Abustle

by J. R. Practix

dictionary with letter A

Abustle: (adj.) bustling; busy: the main drag was abustle with creative sidewalk artists.

One of my least favorite emotional states or climates for activity is frantic. This is why I don’t like “abustle.”

I don’t mind people being busy, but I don’t want them to let me know they are or appear they are on their “last nerve,” ready to explode with overwrought eagerness. I think the secret in life is to get a lot accomplished and surprise yourself at the end of the day with the list of successes, without ever appearing to lift too many fingers.

Yes–if we’re successful at achieving laziness but are still productive, we may have just discovered the true secret of life.

I get around folks all the time who move like gnats. Have you ever noticed a gnat? It has no particular direction and actually flies in little, tiny circles, attempting to locate some sort of goal that would give its life purpose. So one gnat in a room can be much more annoying than two flies. The flies are bigger and buzz more, but they do occasionally land and rest for a spell instead of continually fidgeting to make themselves known without any obvious purpose.

Do we really look more intelligent and creative when we’re abuzz? Does quickening our step get us somewhere faster, or just increase the possibility of tripping up? Is worrying the sign of true concern, or just an obvious admission that we don’t really know what we’re doing and certainly don’t believe in what we’re pursuing?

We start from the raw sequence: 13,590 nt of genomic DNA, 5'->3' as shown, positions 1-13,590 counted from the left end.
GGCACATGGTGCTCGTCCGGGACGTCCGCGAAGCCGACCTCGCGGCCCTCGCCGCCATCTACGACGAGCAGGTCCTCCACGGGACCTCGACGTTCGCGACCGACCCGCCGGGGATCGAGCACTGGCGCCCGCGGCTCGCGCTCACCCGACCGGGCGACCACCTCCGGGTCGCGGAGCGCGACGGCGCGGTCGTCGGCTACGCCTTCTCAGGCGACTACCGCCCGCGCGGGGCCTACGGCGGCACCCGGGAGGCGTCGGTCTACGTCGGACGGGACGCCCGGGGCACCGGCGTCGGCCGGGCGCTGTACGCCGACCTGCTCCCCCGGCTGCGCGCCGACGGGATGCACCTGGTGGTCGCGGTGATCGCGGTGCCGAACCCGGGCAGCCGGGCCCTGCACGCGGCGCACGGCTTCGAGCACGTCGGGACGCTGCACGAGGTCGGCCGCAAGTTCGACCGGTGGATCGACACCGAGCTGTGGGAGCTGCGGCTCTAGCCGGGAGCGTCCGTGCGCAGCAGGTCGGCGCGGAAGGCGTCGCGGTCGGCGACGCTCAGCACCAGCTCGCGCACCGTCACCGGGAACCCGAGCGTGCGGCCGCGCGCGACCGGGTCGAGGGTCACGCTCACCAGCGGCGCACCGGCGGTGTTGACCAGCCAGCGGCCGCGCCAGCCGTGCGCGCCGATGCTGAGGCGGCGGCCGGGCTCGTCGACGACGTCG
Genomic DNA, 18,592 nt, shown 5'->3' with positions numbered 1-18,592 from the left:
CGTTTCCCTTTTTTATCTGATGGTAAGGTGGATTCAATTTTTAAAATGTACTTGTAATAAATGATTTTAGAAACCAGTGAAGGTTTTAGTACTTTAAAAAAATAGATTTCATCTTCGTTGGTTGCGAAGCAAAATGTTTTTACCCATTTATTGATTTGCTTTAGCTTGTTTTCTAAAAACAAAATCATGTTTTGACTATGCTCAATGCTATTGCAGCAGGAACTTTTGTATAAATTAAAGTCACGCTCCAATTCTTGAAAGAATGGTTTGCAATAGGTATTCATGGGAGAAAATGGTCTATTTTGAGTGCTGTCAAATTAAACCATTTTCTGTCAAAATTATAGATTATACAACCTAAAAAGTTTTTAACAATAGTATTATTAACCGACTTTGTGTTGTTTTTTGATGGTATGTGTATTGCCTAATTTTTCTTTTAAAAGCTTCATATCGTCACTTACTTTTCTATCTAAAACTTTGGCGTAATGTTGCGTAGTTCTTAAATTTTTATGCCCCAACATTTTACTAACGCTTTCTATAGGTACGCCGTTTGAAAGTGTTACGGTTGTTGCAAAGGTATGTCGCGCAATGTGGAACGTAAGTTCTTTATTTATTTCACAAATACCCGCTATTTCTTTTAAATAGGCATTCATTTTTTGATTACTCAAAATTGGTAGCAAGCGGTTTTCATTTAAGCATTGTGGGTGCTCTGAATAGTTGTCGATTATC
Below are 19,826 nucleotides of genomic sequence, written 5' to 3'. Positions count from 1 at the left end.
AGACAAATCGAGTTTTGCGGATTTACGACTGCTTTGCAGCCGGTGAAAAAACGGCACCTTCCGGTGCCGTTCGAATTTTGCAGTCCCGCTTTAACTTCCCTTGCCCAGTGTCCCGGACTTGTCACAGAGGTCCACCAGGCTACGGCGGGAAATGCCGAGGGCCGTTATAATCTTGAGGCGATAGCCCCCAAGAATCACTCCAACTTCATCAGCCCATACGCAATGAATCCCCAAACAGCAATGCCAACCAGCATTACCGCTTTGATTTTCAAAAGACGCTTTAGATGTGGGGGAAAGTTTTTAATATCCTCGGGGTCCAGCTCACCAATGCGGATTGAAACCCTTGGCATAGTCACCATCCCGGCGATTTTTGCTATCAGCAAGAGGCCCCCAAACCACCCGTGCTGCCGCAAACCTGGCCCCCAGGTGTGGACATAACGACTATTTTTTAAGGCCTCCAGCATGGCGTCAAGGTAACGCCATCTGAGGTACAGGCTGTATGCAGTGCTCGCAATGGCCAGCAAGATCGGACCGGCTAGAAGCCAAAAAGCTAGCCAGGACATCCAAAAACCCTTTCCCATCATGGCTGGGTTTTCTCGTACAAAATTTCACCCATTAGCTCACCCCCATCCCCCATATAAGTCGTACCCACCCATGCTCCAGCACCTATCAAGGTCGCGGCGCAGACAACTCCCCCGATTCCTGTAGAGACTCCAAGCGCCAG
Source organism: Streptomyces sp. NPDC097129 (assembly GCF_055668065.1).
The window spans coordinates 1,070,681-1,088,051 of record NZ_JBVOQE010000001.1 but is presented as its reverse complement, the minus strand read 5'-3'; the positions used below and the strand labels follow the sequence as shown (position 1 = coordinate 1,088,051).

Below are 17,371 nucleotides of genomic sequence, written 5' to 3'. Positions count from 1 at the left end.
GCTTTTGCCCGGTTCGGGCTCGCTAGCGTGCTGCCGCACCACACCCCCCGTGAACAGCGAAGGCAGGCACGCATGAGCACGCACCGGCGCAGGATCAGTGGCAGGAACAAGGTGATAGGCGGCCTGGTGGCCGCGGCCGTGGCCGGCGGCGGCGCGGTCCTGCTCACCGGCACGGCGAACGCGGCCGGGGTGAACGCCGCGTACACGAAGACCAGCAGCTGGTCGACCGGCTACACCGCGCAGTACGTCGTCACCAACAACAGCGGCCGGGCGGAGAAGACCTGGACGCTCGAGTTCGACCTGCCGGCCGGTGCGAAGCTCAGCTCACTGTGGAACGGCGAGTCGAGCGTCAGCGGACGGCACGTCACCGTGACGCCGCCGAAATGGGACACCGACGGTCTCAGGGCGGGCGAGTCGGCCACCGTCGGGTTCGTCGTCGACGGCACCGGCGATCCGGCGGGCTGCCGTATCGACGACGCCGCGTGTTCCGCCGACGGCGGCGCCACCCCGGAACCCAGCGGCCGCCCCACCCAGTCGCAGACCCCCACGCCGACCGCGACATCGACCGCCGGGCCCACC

I do hate it when people say they’re busy. “I didn’t write you this week because I was busy.” So I guess that means that because I DID write to you, my life must be devoid of purpose. Or does it mean that I took the time to leisurely grant you three or four minutes of my thoughts to send your way?

Don’t tell me you’re too busy. Don’t run around all abustle, convincing the world that God is anxiously awaiting the results of your present adventure. We take ourselves too seriously. In the process, we admit that life is serious. In doing that, we stop having fun.

I am not busy. And if I am busy, I will stop immediately. I will not move one inch until my joy returns and I can go back to meticulously relishing every single moment of my endeavors.

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